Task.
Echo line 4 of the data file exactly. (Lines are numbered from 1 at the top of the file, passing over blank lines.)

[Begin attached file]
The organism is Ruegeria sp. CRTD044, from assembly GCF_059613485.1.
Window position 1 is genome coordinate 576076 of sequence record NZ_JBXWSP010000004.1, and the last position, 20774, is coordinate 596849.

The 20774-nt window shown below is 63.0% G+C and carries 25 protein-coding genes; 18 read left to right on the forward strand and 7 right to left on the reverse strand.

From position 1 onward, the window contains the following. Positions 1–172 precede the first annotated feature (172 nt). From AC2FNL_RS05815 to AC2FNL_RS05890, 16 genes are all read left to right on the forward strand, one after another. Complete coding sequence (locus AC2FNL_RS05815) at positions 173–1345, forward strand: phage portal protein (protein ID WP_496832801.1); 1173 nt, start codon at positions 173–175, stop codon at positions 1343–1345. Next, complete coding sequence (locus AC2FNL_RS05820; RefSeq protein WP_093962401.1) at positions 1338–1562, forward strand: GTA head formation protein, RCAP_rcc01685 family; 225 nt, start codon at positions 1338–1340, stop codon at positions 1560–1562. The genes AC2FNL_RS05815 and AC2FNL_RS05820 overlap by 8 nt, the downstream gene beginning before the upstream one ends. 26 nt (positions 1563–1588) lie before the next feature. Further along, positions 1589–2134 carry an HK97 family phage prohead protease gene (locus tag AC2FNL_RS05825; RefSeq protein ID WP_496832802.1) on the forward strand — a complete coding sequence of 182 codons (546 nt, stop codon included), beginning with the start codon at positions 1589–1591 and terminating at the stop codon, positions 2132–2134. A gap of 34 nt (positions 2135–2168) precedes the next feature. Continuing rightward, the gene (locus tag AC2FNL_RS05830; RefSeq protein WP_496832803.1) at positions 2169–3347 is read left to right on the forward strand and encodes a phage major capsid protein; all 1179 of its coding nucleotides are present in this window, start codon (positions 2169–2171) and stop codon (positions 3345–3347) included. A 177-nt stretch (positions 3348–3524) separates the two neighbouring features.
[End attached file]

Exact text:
From position 1 onward, the window contains the following. Positions 1–172 precede the first annotated feature (172 nt). From AC2FNL_RS05815 to AC2FNL_RS05890, 16 genes are all read left to right on the forward strand, one after another. Complete coding sequence (locus AC2FNL_RS05815) at positions 173–1345, forward strand: phage portal protein (protein ID WP_496832801.1); 1173 nt, start codon at positions 173–175, stop codon at positions 1343–1345. Next, complete coding sequence (locus AC2FNL_RS05820; RefSeq protein WP_093962401.1) at positions 1338–1562, forward strand: GTA head formation protein, RCAP_rcc01685 family; 225 nt, start codon at positions 1338–1340, stop codon at positions 1560–1562. The genes AC2FNL_RS05815 and AC2FNL_RS05820 overlap by 8 nt, the downstream gene beginning before the upstream one ends. 26 nt (positions 1563–1588) lie before the next feature. Further along, positions 1589–2134 carry an HK97 family phage prohead protease gene (locus tag AC2FNL_RS05825; RefSeq protein ID WP_496832802.1) on the forward strand — a complete coding sequence of 182 codons (546 nt, stop codon included), beginning with the start codon at positions 1589–1591 and terminating at the stop codon, positions 2132–2134. A gap of 34 nt (positions 2135–2168) precedes the next feature. Continuing rightward, the gene (locus tag AC2FNL_RS05830; RefSeq protein WP_496832803.1) at positions 2169–3347 is read left to right on the forward strand and encodes a phage major capsid protein; all 1179 of its coding nucleotides are present in this window, start codon (positions 2169–2171) and stop codon (positions 3345–3347) included. A 177-nt stretch (positions 3348–3524) separates the two neighbouring features.